Unless you live under a rock, you’ve probably heard of Pokemon Go, the newest app that inspires gamers to GO OUTSIDE! Many libraries have already utilized Pokemon Go as social media content, book display inspiration, and promotional material.  Instead of focusing on what Pokemon Go is and how to play, this article is going to focus on doing Pokemon Go themed programs for teens.

pokemon4

Short Version of Pokemon Go: Players download the app to their phones, and run around outside trying to catch Pokemon. The app uses Google Maps to trace where players are in the real world, and players can “catch” Pokemon that appear on their screens through augmented reality.  It looks like this on their screens:

pokemon2

Resources to learn more about Pokemon Go:

App Review: Pokemon Go, the very basics, safety issues, and Pokemon Go and libraries

Pokemon Go, Explained

Pokemon Go is Catching Us All – In Unexpected Ways

Everything You Wanted to Know About Pokemon Go But Were Too Afraid to Ask

Pokémon GO: What Do Librarians Need To Know?

What librarians have to say about Pokemon Go

Pokemon Go: What do Librarians Need to Know?

Everything Librarians Need to Know about Pokemon Go!

Is Your Library a Pokestop in Pokemon Go? 

Teen Programming Ideas

Sort your program attendees into teams: Pokemon Go has three teams that players can join: Mystic, Valor, and Instinct.  Each faction honors Pokemon strengths differently, kind of like Hogwarts Houses or factions in Divergent.  You can sort your teens in a variety of ways!  Have them take a Buzzfeed quiz, make team badges with a button maker, or 3D print badges and have them choose randomly.  (P.S. I’m Team Valor. Represent.)

Pokemon Safari: See how many Pokemon the teams can catch around/outside of the library in twenty minutes.  Require them to take a photo of the Pokemon that way you can count how many they have caught, and you can always ask to reuse the images for you library’s social media pages.

Pokemon Pictionary Battles: You’ll need two sketch pads or marker boards, markers, a timer, and clues for this activity. The clues are going to be Pokemon!  You can use the Pokemon Database to find the weird sounding Pokemon to make the competition more fun/difficult.

Have two teams pick a person who is going to draw (the third team will play the winning team  in the next round).  Set the clock for two minutes. When you say ‘Go!’, the players begin drawing the Pokemon for their team to guess. The first team to guess first wins!

I have found that not all participants are Pokemon experts.  If they don’t know what the Pokemon looks like, you can keep two copies of Pokemon Handbooks on the side and have them use a portion of their time to look it up (literacy skills FTW).

Pokeball Target Practice: You can paint a ping pong ball to look like a Pokeball, and have them practice throwing them at Pokemon/targets. You can also have them paint their own Pokeballs! See here for an example.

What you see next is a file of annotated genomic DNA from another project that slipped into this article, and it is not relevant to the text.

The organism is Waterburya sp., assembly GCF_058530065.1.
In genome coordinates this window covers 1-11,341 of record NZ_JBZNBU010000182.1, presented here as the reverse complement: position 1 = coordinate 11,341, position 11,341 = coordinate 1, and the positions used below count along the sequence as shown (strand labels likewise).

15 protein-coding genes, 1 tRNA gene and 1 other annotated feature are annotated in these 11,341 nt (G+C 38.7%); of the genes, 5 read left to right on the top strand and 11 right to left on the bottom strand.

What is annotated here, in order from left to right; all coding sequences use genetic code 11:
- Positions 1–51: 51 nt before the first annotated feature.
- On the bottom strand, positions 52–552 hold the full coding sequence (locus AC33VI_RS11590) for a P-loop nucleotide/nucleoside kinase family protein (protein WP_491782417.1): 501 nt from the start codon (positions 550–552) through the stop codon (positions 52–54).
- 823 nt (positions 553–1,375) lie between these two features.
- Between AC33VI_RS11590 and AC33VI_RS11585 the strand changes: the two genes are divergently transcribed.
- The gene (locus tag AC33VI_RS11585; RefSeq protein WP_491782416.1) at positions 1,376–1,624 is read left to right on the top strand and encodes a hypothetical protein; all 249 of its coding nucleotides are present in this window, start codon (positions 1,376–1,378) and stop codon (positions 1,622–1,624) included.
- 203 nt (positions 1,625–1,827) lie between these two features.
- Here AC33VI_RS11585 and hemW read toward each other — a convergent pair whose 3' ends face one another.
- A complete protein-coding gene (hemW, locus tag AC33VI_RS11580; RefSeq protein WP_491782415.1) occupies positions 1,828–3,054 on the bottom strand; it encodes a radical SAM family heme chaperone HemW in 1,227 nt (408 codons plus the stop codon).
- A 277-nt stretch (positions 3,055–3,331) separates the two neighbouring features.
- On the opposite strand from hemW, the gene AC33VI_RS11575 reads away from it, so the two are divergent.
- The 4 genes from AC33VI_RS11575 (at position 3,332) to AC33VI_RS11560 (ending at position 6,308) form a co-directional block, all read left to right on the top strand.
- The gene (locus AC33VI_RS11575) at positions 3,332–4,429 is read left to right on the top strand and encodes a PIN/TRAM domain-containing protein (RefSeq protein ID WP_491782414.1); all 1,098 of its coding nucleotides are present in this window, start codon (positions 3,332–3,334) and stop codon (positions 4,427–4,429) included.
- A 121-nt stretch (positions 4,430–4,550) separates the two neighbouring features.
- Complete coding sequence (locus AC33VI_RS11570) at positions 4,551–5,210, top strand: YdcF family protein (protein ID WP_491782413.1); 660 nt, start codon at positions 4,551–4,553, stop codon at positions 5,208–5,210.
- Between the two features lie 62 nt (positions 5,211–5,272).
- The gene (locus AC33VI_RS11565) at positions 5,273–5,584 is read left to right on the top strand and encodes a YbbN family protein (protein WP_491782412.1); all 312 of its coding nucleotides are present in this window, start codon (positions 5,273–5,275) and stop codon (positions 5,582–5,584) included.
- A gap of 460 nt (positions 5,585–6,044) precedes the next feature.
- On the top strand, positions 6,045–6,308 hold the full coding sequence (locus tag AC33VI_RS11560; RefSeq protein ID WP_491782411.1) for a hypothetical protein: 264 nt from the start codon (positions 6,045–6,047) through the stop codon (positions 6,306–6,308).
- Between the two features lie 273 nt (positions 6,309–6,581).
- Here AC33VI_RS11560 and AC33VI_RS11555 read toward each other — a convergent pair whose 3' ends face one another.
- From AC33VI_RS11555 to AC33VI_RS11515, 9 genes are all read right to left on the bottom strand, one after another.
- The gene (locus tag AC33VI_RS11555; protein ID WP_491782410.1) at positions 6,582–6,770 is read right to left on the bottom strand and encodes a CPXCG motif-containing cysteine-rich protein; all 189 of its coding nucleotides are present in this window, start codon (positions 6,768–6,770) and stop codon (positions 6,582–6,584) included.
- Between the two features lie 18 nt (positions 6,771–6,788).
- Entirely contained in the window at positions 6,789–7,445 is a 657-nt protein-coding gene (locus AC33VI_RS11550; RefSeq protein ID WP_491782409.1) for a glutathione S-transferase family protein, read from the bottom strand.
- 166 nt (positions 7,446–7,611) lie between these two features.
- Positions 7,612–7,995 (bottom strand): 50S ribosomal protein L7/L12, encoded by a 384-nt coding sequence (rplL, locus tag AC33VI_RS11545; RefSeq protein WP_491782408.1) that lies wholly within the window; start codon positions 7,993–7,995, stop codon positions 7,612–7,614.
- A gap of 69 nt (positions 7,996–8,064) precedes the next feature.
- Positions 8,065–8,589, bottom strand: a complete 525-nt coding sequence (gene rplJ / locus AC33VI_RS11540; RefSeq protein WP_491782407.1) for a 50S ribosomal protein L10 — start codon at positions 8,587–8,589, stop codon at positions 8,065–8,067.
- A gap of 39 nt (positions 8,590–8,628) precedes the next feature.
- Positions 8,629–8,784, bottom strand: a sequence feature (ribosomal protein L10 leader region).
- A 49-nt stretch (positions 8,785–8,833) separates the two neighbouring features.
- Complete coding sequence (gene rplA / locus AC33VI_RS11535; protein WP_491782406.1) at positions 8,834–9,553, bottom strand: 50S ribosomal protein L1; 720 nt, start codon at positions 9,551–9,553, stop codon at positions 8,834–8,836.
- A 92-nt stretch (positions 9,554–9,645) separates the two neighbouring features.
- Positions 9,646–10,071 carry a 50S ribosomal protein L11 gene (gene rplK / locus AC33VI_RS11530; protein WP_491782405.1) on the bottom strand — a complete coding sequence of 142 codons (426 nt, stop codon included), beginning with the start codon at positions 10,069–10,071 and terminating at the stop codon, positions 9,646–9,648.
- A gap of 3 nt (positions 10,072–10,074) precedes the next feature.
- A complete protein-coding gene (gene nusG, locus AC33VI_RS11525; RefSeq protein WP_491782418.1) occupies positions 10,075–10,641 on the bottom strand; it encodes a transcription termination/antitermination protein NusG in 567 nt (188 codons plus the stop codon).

pokemon7

One Truth and One Lie: Have you heard all of the outrageous news stories about Pokemon Go?  There are so many out there that are unbelievable!  Print out headlines on a piece of paper, and pair them with your own fake headlines. Have teens guess which one is real, and which one is fake.  You can also print out the real articles and have a teen read them out loud for the group.  Some examples are on http://www.cnn.com/2016/07/11/tech/pokemon-go-crazy-events/index.html 

Pokemon Theme Song Lip Sync Battle: Do your teens know all of the words to the Pokemon theme song? Have them lip sync a few lines in a lip sync battle! You could also have them do the Pokemon song that names all of the Pokemon in order.

Pokemon Cubees: There are plenty of Pokemon paper crafts online, including cubees. You can find plenty of printable examples here.

Best Named Pokemon Contest: Poke Trainers can rename Pokemon in Pokemon Go. Have teens show off their naming/comedy skills. It can be funny, overly descriptive, or ridiculous!

Make Your Own Pokemon Exquisite Corpse Style: Fold an 11×17 piece of paper into thirds. Put teens into groups of 3. One teen draws a head, one teen draws a body, and the last teen draws the feet. You can have teens create a name for their Pokemon character. Want to take it to the next level? Scan the completed Pokemon in and use your technology to make Pokemon style cards for their characters, including giving them points and special powers. There are some Pokemon card makers and tutorials available online here and here.

STEM Learning Electricity Demonstration: Okay so this one requires some explanation.  There are different types of Pokemon such as water, fire, electricity, and plant. Pikachu is an electric Pokemon, so you can easily implement an electricity-themed STEM program. Here is one of my favorites.

STEM Learning Water Demonstration: You can freeze Pokemon figurines in ice cubes and have teens try to figure out which solution will melt the quickest.  Here are the instructions.

STEM Plant Pokemon: Plant Pokemon, you can have teens makes seed bombs like this: http://www.instructables.com/id/How-to-Make-a-Seed-Bomb/

Programming Ideas from Other Librarians (Facebook Groups)

Teen Services Underground
Teen Librarians

Questions? Comments? Tweet them at me!

By: Alanna Graves
Twitter: @LannaLibrarian